MARION — AIS Inc. of Marion, has been awarded a five-year, $50 million contract to provide fisheries observers for federal monitoring programs in the Northeast.

Rick Usher, Operations Manager for AIS, Inc., told WBSM News the company, which has been around since 1994, has a lot of experience in the Northeast region, having first been awarded the northeast fisheries observer contract in 2002. The contract was then renewed in 2007, but a different firm was awarded the contract in 2012.

"Then in 2016, the incumbent contractor needed support, so they put out another bid for a contract, because of the increase in sea days had expanded so much," Usher said. "So we were re-awarded the area from Maine to Connecticut in 2016 in October, and we've been working on this contract in a lesser geographic region, until now we're expanding down into the North Carolina area. So we're very familiar with the contract."

Fisheries observers work aboard commercial fishing vessels during fishing trips. They collect information on catch, both kept and discarded, as well as biological data and information on gear and fishing operations over a range of commercial fisheries. These data are used extensively by researchers and fishery managers to better understand the condition of fishery stocks, fishing businesses, and fishing operations.

Usher said AIS currently has 65 observers in the field, with another eight to 10 in training. A training class with an additional 20 people will be held in August.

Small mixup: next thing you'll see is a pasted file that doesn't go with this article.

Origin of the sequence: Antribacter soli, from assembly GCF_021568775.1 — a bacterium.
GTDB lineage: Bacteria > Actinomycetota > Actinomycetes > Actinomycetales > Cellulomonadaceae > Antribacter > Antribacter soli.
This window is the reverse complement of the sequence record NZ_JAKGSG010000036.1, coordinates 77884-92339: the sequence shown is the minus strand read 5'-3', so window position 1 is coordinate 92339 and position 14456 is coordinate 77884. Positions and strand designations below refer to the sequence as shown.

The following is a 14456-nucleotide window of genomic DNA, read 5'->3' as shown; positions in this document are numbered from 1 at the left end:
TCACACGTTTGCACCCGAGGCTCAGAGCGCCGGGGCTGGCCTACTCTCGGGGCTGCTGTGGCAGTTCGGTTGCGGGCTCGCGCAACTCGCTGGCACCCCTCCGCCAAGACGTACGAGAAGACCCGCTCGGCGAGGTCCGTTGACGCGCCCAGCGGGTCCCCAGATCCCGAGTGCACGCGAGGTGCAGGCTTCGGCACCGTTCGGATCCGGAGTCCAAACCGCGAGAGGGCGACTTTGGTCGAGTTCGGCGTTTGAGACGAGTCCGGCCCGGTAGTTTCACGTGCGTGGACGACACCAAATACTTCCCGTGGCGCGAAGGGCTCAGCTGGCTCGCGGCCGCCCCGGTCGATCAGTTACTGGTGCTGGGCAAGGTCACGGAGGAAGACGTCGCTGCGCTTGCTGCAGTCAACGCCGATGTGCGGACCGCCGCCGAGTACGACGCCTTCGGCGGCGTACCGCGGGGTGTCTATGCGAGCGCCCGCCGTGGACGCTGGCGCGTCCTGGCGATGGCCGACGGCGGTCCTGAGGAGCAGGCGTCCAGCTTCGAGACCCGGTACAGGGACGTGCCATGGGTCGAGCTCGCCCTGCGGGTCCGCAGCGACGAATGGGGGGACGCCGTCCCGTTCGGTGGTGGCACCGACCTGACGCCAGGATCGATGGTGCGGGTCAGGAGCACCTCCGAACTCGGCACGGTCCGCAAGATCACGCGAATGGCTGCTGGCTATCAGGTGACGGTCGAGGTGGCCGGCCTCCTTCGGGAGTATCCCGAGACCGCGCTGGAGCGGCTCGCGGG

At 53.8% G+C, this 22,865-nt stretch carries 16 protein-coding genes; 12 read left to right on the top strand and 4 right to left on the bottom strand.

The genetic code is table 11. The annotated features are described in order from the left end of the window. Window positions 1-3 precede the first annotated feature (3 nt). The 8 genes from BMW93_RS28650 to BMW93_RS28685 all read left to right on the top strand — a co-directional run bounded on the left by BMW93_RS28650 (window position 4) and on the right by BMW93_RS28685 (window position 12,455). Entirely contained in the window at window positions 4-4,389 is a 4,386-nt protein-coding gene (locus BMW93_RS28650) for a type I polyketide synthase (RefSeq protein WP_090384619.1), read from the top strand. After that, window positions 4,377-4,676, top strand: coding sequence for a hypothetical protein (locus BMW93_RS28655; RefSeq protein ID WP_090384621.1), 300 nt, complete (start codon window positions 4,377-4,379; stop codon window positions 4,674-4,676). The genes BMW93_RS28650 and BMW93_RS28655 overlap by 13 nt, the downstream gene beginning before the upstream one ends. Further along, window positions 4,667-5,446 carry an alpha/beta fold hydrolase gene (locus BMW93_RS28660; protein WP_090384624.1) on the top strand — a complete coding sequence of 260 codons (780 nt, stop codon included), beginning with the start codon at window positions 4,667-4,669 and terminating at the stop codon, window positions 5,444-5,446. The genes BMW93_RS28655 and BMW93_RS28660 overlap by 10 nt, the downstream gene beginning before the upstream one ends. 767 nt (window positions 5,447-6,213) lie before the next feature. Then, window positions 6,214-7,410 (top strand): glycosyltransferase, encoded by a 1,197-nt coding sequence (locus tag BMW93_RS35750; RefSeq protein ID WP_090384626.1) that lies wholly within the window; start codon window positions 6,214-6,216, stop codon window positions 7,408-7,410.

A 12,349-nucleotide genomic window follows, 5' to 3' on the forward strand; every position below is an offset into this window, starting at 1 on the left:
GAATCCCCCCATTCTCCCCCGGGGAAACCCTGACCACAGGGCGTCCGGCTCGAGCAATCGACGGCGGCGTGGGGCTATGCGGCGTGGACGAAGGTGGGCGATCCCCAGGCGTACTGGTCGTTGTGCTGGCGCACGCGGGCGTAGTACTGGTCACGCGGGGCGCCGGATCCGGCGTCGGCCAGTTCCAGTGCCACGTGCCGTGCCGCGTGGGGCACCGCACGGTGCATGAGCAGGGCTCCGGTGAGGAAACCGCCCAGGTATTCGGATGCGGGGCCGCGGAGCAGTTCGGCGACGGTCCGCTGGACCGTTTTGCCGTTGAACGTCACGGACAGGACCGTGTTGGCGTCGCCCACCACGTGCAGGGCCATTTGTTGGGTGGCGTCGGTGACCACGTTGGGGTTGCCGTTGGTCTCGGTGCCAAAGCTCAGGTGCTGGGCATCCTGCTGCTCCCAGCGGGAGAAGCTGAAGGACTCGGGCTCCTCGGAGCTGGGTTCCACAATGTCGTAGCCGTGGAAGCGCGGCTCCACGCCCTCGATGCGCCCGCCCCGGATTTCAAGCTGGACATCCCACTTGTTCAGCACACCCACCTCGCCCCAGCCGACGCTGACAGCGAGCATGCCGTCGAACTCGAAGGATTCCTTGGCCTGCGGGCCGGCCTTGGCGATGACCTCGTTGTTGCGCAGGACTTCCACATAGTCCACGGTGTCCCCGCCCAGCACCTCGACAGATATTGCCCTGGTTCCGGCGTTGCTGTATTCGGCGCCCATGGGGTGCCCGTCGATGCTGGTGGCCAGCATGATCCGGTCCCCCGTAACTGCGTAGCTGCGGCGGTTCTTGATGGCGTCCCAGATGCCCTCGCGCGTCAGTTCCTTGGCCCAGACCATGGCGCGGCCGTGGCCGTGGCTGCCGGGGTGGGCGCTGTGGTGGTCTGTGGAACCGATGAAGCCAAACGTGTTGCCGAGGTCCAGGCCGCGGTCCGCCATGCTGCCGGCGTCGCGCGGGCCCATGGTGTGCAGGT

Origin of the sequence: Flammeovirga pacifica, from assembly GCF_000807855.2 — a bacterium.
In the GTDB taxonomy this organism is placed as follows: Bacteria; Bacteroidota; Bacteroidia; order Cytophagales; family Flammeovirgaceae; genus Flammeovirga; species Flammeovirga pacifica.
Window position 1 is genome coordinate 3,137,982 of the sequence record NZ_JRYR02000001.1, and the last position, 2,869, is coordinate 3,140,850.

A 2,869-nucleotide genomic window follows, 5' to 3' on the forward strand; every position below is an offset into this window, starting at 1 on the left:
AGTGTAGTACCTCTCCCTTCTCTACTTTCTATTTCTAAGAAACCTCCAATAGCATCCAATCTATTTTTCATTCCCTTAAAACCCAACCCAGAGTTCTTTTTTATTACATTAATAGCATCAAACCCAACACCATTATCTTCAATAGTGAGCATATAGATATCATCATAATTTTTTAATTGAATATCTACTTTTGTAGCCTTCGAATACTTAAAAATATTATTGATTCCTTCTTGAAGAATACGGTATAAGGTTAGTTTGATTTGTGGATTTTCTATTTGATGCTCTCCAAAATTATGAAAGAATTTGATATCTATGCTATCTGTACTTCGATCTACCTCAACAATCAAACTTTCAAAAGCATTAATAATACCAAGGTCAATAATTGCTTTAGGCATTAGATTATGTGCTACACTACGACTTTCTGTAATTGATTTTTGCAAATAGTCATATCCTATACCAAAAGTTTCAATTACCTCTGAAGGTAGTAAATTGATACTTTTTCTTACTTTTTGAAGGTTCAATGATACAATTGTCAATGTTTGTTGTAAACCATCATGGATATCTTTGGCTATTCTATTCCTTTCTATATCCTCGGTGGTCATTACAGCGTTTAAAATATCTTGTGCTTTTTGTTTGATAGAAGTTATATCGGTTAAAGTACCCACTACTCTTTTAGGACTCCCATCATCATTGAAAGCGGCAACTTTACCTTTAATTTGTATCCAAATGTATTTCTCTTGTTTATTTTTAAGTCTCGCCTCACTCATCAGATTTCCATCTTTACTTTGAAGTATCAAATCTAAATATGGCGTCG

"It should be a big boost," Usher said. "It's a good opportunity for a marine biologist just out of college. A lot of of our observers have gone on and currently work in NOAA offices as full-time employees."

AIS has other contracts as well, such as observing the groundfish program in Alaska, and the incoming wind energy industry has also added new opportunities.

"We provide protective species observers for offshore wind farm development, providing passing acoustic monitors, protective species monitors for geophysical, geotechnical surveys, when they produce sound sources in the water that could harass marine mammals," he said.

Usher said groundfish monitors for the Northeast region will go through a 21-day training course through NOAA, before going through extensive additional training with AIS.

"Basically, they learn how to go on fishing boats, which is basically someone's house. It's like going in someone's house," he said. "There's definitely a learning curve."

As a former fishing boat captain himself, Usher knows the benefit of having local monitors on New Bedford-area fishing vessels.

"It's a different time for the fishermen up here, especially the groundfishermen," he said. "It's been a really hard time with the quota system, climate change is not helping things, the water. There's a lot of adapting going on for fishermen right now, so it does help having local people."

NOAA Fisheries covers all costs for the Northeast Fisheries Observer Program, trains and certifies observers, and handles the data they collect. The agency also develops an annual schedule of observed days needed for each fishery in the region in order to collect enough information to estimate total catch (landings and discards), and interactions with marine mammals. The contractor is responsible for recruiting and maintaining a cadre of certified observers and for deploying them to obtain the required number of observed days for each fishery.

The Fisheries Sampling Branch at NOAA Fisheries' Northeast Fisheries Science Center will manage the contract.

Material from a NOAA press release was used in this report.

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